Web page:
The script should run each night between 11pm and midnight. The script uses your browser time zone to determine your time zone. I run the script at this time because I am generally done for the day and I want the script to capture the day's work. Some people may be night owls and want the script to run at other times. That's fine, but depending on when you run it, you might have to alter the date of the files the script looks for. Again, this was written with me and my habits in mind.

CAUTION: You never want to edit the version of the file in the Snapshot (formerly called "Earlier") folder. These edits will be over-written each night. When you go to edit a file in your Sandbox, be sure you are editing the Sandbox version and not the Snapshot version. Changes to the latter will likely be overwritten by the script.

I made my Sandbox folder a starred folder and have a shortcut to that folder that I use so that I don't accidentally edit the earlier version of the file and lose my changes.

Setup your goals

I use goals as an arbitrary measure of what I aim for each day. Your daily goal will get recorded on the Writing tab of the spreadsheet each day, and will also be reported in the Daily Almanac

  1. Go to the "Goal" tab.
  2. The Goals tab should have 2 columns that should look something like this:
Date Goal
7/29/2014 500
  1. The default is 500 words/day. Change this to whatever value you want.

Note: as your goal changes over time, don't erase it, just add the new goal, and the date on which you started the new goal below. This will provide a history in the data.

Capturing your time spent writing with RescueTime.

If you use RescueTime to track your application usage, the Google Docs Writing Tracker can automatically capture the time you spend writing each day and add it to your spreadsheet. You will need to create an API Key Unless you know something about how API keys work, I don't recommend doing this. However, if you do have a RescueTime token, you can put that token in the appropriate setting field on the Config tab of your spreadsheet.

If the token is there, the script will grab a list of all of the time you spent on docs.google.com for that day, and filter it to just session involving Google Docs. It will total the time spent and add that to the Time column on your spreadsheet. This is experimental but so far, it's working pretty well for me, and the time is accurate based on my own control tracking.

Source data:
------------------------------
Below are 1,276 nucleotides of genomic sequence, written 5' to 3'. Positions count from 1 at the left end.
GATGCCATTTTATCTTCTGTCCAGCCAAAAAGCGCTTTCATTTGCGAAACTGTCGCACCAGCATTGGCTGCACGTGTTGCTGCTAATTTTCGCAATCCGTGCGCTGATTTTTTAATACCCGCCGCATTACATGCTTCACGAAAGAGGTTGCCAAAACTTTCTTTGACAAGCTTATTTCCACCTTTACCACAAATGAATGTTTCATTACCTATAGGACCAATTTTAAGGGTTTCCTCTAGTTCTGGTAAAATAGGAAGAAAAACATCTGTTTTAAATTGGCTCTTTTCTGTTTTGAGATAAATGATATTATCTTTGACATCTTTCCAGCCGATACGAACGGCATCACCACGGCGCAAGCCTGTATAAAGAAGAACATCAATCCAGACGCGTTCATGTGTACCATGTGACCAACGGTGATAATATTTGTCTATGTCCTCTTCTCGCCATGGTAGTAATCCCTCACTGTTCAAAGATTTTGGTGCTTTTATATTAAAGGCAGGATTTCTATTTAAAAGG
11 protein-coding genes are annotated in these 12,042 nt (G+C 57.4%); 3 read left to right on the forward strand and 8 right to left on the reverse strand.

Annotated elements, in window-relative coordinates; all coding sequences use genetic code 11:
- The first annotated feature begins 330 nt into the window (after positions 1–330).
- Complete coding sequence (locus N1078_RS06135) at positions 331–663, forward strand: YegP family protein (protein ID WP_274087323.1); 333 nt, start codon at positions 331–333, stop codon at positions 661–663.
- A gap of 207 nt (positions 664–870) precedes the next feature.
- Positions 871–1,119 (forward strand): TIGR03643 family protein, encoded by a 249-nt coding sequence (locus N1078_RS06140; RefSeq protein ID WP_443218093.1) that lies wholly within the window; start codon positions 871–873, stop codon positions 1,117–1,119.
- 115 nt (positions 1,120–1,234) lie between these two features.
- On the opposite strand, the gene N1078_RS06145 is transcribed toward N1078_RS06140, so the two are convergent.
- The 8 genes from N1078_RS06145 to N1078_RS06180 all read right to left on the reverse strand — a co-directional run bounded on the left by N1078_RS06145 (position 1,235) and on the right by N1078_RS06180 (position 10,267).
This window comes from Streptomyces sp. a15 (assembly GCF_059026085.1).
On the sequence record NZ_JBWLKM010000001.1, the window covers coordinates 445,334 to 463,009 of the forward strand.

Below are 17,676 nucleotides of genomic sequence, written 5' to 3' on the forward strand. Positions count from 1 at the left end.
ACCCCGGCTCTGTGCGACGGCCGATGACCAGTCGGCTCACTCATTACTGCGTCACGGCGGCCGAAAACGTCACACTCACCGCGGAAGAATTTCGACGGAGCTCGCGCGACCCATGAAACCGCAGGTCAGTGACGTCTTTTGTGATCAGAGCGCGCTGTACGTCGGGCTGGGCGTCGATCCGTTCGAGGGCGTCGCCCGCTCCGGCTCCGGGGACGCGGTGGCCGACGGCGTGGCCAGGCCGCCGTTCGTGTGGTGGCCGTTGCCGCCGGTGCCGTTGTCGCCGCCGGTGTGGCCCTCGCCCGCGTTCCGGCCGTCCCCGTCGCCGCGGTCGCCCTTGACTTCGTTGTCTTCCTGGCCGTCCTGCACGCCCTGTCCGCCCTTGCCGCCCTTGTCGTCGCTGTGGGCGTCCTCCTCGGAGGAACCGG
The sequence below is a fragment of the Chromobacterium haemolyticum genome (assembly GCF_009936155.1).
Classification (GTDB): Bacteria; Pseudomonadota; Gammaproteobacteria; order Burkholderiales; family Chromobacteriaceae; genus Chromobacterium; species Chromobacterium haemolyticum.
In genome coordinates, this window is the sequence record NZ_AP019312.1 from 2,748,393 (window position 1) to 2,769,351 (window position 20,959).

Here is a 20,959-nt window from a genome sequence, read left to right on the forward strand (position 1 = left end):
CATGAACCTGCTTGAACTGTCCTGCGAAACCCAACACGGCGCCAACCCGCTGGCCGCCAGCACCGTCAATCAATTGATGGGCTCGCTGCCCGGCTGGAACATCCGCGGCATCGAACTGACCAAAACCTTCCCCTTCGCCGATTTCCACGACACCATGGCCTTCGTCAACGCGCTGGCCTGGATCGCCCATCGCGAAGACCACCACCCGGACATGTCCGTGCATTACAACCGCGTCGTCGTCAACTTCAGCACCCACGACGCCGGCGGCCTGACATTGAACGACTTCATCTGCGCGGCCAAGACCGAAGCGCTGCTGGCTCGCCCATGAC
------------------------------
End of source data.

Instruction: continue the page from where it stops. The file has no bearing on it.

Email keyword substitution

Currently, you can customize the subject lines of the email message that goes our for the Daily Almanac and the Writing Summary. To customize these, place your desired subject line text in "Almanac Subject" or "Daily Writing Subject" value fields on the Config tab. If your version of the spreadsheet does not have these fields, you will need too add them in.

Each field can perform some simple keyword substitution.

Daily Almanac Email Keywords

Field Substitution String Description
Almanac Date {{AlmanacDate}} The date for which the Almanac is reporting
Total words {{TotalWords}} The total number of words written
Record Words {{RecordWords}} The most words ever written on a single day
Record Date {{RecordDate}} The date on which the above record was set
Total Days {{TotalDays}} The total number of days captured in the spreadsheet
Writing Days {{WritingDays}} The total number of days you've written
Consecutive Days {{ConsecutiveDays}} The total number of consecutive days you've written
Goal Streak {{GoalStreak}} The total number of consecutive days you've hit your goal
Goal Words {{GoalWords}} The current daily word goal

Below are some examples of how you can set the subject line in the Config tab:

  1. Daily Almanac for {{Almanac Date}}
  2. Daily Almanac for {{Almanac Date}} ({{ConsecutiveDays}} days)
  3. {{AlmanacDate}} Writing Summary: {{TotalWords}} words
  4. {{AlmanacDate}} Writing Stats: {{TotalWords}} / {{GoalWords}}

These correspond to the following output:

  1. Daily Almanac for 08/01/2014
  2. Daily Almanac for 08/01/2014 (374 days)
  3. 08/01/2014 Writing Summary: 915 words
  4. 08/01/2014 Writing Stats: 915 / 500 words

So you now have flexibility to completely customize the subject line. And yes, eventually I'm looking into making the email message a template that can also be customized.

Daily Almanac Email Keywords

Field Substitution String Description
Writing Date {{WritingDate}} The date for which the summary is reporting
Fiction Words {{FictionWords}} The total number of fiction words written
Nonfiction Words {{NonfictionWords}} The total number of nonfiction words written
Total Words {{WritingDays}} The total number of words you've written
Goal Words {{GoalWords}} The current daily word goal

Released under Creative Commons

Creative Commons License
Google Writing Tracker by Jamie Todd Rubin is licensed under a Creative Commons Attribution-ShareAlike 3.0 Unported License.